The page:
curiosity about the ways of the world

No mess, just hope

graffitipaint

The National Portrait Gallery is plastered with graffiti. Empty shops fill with art, music and dance. Subversive signposts undermine the shopping mall. Bright paint covers a grey tenement. Could be the stuff of nightmares for some but to me it is like a dream come true. Ever since I first visited Berlin I have wanted to run round Edinburgh with a spray can. Yesterday I found Fringe fever and the recession are doing the job for me.

First the Portrait Gallery. One of my favourite buildings is closed for restoration for two years but someone has had a stroke of inspiration, allowing street artists into the space for the Fringe.  Rough Cut Nation is a wonderfully generous gift – a remix of Scotland’s history by young artists adding their own interpretations to the  murals – refreshing the dark space of the old building: challenging and uplifting.

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21st century centaurs in the National Portrait Gallery (thanks to Anny Deery for the picture).

Admittedly Kelburn Castle got there first, wrapping an old pile in protective clothing so Brazilian street artists could cover it in graffiti with some help from Scottish talent. All living in the castle for a month.

But just think of the scope for putting some anarchistic oomph into Edinburgh. Never mind the tram chaos, never mind the financial fiasco, we could make a great virtue out of empty shops and holes in the roads. Next year lets wrap the RSA in sheeting and cover its face in graffiti (a fantastic defiant response to the mess in Princes Street).

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Visual poetry: Burns Banner in Market Street

Or, how about doing something similar to the Scottish Parliament?  After all, the architect Enric Miralles does seem to have incorporated some of his design for a covered market in Barcelona into the Holyrood building. So  a touch of street art would be very fitting – have your say, spray your views on Scottish politics here! Better still, let’s give a make-over to all those banks we now own.

And open up those empty shops. Yesterday I ventured into Princes Mall for the first time in ages and was amazed to discover something adventurous brewing beneath the canned music and smell of fried foods.  Hard to believe this was the cavernous space that once housed events like the Great Northern Welly Boot show many many Fringes ago.  Sadly, the city fathers thought it a good idea to turn the old fruit and vegetable market hall into a bland shopping centre.  But maybe, just maybe, the recession brings new opportunities to reinvent the space.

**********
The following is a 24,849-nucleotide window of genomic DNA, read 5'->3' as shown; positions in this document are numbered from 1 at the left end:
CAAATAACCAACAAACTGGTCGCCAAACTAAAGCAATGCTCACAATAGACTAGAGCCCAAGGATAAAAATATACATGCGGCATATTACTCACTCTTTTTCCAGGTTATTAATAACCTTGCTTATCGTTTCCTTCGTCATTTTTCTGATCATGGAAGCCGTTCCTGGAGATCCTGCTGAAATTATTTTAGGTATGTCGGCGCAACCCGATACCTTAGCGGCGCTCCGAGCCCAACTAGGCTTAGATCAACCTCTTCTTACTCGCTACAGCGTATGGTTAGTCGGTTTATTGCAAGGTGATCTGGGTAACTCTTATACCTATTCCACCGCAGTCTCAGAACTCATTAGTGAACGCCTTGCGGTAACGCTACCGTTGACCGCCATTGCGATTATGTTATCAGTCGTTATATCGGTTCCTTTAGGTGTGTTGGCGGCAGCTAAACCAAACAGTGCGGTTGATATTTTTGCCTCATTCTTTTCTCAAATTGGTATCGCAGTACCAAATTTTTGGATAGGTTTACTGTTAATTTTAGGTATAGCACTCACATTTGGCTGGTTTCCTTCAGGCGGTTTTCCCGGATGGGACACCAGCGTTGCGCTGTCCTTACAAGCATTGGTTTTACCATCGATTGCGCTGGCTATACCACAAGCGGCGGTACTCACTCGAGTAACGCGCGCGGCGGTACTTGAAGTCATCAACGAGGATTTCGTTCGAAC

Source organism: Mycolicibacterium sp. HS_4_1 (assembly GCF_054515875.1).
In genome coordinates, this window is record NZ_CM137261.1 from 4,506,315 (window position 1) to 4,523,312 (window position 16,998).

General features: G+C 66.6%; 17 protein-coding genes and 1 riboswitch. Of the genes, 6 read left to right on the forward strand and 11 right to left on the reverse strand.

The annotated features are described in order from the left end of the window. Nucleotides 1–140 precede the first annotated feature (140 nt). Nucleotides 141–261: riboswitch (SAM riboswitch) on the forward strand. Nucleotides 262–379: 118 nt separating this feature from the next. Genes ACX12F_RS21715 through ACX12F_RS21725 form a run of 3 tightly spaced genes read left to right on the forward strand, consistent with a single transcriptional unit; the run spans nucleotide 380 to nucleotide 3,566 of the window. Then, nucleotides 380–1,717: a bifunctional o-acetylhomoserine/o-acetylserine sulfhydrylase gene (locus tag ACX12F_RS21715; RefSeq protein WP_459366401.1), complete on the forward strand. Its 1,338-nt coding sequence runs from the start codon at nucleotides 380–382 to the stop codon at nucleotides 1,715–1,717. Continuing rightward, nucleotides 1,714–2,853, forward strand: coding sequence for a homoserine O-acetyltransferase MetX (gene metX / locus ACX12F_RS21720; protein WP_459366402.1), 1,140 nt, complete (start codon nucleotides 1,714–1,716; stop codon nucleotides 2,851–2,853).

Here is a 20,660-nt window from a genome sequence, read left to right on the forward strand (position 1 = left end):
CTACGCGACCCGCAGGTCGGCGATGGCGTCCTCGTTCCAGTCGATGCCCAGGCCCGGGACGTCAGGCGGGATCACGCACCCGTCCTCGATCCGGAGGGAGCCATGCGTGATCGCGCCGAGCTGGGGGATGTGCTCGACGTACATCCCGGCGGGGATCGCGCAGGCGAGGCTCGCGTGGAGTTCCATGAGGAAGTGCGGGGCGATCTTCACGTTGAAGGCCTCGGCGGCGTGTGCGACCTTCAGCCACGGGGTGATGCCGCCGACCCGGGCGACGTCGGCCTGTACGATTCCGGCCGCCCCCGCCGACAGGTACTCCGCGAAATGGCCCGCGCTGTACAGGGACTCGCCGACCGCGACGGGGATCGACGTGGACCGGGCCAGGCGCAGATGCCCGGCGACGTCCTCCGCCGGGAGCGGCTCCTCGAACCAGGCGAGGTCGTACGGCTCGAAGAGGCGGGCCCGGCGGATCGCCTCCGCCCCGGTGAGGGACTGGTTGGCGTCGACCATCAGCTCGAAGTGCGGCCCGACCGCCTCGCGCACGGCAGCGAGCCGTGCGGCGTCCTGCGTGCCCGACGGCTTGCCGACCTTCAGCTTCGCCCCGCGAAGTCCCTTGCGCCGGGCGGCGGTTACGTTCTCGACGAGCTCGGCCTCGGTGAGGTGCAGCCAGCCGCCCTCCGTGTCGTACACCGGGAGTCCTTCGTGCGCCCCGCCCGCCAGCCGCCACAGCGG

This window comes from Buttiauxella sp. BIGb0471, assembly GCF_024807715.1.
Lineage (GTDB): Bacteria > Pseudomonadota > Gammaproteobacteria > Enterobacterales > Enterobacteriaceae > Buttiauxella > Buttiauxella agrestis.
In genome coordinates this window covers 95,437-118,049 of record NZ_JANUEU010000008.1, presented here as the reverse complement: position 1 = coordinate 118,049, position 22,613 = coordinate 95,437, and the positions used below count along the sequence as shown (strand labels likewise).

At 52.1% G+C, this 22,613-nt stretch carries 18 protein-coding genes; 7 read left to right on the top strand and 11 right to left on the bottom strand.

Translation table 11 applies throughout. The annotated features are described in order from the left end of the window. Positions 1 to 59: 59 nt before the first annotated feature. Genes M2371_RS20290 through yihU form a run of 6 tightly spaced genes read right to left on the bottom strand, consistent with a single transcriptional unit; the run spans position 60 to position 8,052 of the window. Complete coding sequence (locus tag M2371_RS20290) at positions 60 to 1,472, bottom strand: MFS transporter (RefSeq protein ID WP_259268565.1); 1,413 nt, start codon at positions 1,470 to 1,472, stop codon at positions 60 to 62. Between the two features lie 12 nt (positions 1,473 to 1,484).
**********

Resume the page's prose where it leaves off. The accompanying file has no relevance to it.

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It is very cheering to see Princes Mall has given floor space to Shop and Spot the Signspotting Project. The signs sometimes cast ironic shadows on their surroundings but someone with a sense of humour obviously sees an entrepreneurial opportunity for the shopping centre. At the same time they also allowed Poorboy Playrooms to work some mischievous magic in empty shops.

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More fun less fear: Brian Ferguson of Poorboy with the Playroom poster.

And why not? With a bit of imagination empty shops can become art galleries, community cafes, music venues, street theatres –  a new sense of purpose in the worn out market place.  Edinburgh twinned with East Berlin?  We might even discover there is more to life than shopping.

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Why not?

2 Comments

  1. Furniture in Portadown

    I know its a bit late now but does any1 know what happened to the graffiti?

    aswell as the paintings? especially of furniture? Would be very interested in these having owning a furniture shop!

  2. Fay Young

    It’s a shame the exhibition has to come to an end tomorrow (Sunday) but I hear there will be an auction of all the artwork – pieces of graffiti torn from the mural as well as furniture painted by artists such as Sketchy Pete and Elph and Dufi who works in “stencil, stone and schnitzel”

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